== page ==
The contentious meeting came as the Maine Wire reported “[p]arents in Windham are battling with left-wing activists and members of the school board over books in the school library that feature cartoon images of children having sex and lurid passages about sexual encounters between minors.”

“Nick and Charlie” is one of two books currently being challenged. The other is an old favorite, so to speak, that’s available in the high school library: “Gender Queer,” a pornographic novel that has received repeated challenges by parents’ rights groups in the past.

When that book, written by Maia Kobabe, became an issue during the 2021 Virginia gubernatorial campaign — after it turned up in numerous Old Dominion libraries as Democratic nominee Terry McAuliffe was telling voters he was “not gonna let parents come into schools and actually take books out and make their own decisions.” TV stations wouldn’t let images from the book run unedited in ads.

Adam Zajac had equally harsh words for those who would allow “Gender Queer” in school libraries.

“This is bulls***,” he said, Fox reported.

“We do not need to be having literature that is showing boys how to s*** d*** … you may think the schools know what’s best for our children. You know who knows best for our children? The parents.”

In Windham, meanwhile, it’s not just the Zajacs that are disturbed.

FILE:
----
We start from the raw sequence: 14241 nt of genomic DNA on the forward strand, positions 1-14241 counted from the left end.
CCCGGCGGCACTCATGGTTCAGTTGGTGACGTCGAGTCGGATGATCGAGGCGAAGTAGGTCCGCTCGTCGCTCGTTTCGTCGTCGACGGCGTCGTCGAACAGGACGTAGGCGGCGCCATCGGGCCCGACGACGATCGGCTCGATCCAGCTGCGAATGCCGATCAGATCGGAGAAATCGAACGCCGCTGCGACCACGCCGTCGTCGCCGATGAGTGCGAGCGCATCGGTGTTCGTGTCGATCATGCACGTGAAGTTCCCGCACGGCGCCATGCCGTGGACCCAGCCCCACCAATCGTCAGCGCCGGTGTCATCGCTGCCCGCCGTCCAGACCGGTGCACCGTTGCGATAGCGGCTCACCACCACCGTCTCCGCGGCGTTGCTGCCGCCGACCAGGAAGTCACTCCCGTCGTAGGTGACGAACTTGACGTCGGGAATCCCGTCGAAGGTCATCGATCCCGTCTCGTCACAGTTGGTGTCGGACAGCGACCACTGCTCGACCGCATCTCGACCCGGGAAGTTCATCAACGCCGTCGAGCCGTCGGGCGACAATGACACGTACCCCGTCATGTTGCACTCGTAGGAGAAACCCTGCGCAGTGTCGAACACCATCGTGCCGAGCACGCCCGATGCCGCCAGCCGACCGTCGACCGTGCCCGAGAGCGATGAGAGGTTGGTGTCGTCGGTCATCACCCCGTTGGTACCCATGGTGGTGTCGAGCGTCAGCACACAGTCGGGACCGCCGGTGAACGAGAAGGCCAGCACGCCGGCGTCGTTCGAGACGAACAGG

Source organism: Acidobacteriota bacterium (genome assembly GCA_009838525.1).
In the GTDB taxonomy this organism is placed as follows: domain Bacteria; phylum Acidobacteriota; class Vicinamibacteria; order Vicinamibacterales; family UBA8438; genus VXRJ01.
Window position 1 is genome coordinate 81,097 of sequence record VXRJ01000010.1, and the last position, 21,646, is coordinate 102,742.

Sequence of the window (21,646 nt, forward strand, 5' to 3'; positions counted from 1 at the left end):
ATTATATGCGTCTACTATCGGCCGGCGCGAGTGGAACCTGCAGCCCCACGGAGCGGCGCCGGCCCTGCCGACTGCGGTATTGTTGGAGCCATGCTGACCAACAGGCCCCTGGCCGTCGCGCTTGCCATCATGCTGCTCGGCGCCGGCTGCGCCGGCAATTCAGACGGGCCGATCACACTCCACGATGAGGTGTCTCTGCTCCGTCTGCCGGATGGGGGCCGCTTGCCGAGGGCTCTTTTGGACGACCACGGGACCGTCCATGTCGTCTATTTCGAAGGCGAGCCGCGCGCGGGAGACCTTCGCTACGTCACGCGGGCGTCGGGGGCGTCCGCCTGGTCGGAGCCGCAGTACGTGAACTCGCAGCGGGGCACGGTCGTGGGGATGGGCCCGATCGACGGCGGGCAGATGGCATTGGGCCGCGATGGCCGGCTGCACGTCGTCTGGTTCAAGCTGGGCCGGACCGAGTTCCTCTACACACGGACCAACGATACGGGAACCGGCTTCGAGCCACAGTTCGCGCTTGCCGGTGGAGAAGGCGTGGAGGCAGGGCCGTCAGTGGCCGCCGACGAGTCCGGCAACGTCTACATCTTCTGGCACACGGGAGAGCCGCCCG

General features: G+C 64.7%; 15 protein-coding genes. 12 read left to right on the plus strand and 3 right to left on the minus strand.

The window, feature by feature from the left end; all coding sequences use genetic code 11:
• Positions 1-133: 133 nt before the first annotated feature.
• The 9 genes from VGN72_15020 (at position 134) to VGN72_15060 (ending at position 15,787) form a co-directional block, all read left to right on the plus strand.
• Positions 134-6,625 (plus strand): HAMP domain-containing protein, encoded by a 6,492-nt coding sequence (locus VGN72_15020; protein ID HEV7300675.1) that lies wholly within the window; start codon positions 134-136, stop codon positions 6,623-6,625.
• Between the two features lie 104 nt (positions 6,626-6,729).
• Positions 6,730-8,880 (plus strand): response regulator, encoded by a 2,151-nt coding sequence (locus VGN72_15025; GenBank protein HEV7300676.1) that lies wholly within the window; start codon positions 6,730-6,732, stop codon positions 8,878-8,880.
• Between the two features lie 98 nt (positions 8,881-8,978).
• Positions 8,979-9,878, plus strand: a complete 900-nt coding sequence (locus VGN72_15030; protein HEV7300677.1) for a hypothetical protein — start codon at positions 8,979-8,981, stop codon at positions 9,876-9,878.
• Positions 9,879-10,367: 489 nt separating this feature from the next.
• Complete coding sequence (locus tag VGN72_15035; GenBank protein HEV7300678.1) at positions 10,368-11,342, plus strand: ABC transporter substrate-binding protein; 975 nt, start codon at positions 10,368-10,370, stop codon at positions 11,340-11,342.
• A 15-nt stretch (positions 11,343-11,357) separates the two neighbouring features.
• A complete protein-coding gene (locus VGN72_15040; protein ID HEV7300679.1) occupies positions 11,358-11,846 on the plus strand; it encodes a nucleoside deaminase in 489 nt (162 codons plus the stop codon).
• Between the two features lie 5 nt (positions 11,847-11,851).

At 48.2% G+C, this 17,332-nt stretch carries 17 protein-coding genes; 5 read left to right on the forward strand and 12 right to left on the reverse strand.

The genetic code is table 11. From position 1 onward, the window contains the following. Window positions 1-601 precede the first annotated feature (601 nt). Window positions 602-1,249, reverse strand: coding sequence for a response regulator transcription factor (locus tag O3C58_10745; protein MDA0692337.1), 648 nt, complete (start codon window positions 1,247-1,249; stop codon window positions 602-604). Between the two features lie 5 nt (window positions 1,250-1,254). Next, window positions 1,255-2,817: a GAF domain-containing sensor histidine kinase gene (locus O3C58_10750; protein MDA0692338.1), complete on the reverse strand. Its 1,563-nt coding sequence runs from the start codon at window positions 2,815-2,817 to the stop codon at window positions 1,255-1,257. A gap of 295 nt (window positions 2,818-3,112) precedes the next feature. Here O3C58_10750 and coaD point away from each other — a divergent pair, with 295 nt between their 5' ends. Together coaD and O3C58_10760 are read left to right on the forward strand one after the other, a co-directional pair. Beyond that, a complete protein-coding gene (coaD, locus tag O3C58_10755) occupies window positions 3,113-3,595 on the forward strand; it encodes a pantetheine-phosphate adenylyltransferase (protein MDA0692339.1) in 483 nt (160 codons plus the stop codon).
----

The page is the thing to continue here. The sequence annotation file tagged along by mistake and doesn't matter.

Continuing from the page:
Ken Clark, who has kids in both middle and high school in the district, told Maine Wire he has “had [his] antennae up for several years now,” adding that the schools are now encouraging students to officially change their gender in the school records “100 percent behind the parents’ backs.”

Maria Clark, who has nine grandchildren in the district, said part of the problem was that educators were making it “trendy to be a trans kid.”

“We’re not looking to ban books, we’re just trying to make sure they aren’t all out front and center in the libraries like they are now,” Maria Clark said. “We’re not trying to ban books, we’re just concerned that they are being used not as reference but rather advocacy materials.”

And that’s how they’re being used, make no mistake. If you don’t think that’s grooming, it’s quite possible you won’t think anything is.

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C. Douglas Golden is a writer who splits his time between the United States and Southeast Asia. Specializing in political commentary and world affairs, he's written for Conservative Tribune and The Western Journal since 2014.
C. Douglas Golden is a writer who splits his time between the United States and Southeast Asia. Specializing in political commentary and world affairs, he's written for Conservative Tribune and The Western Journal since 2014. Aside from politics, he enjoys spending time with his wife, literature (especially British comic novels and modern Japanese lit), indie rock, coffee, Formula One and football (of both American and world varieties).
Birthplace
Morristown, New Jersey
Education
Catholic University of America
Languages Spoken
English, Spanish
Topics of Expertise
American Politics, World Politics, Culture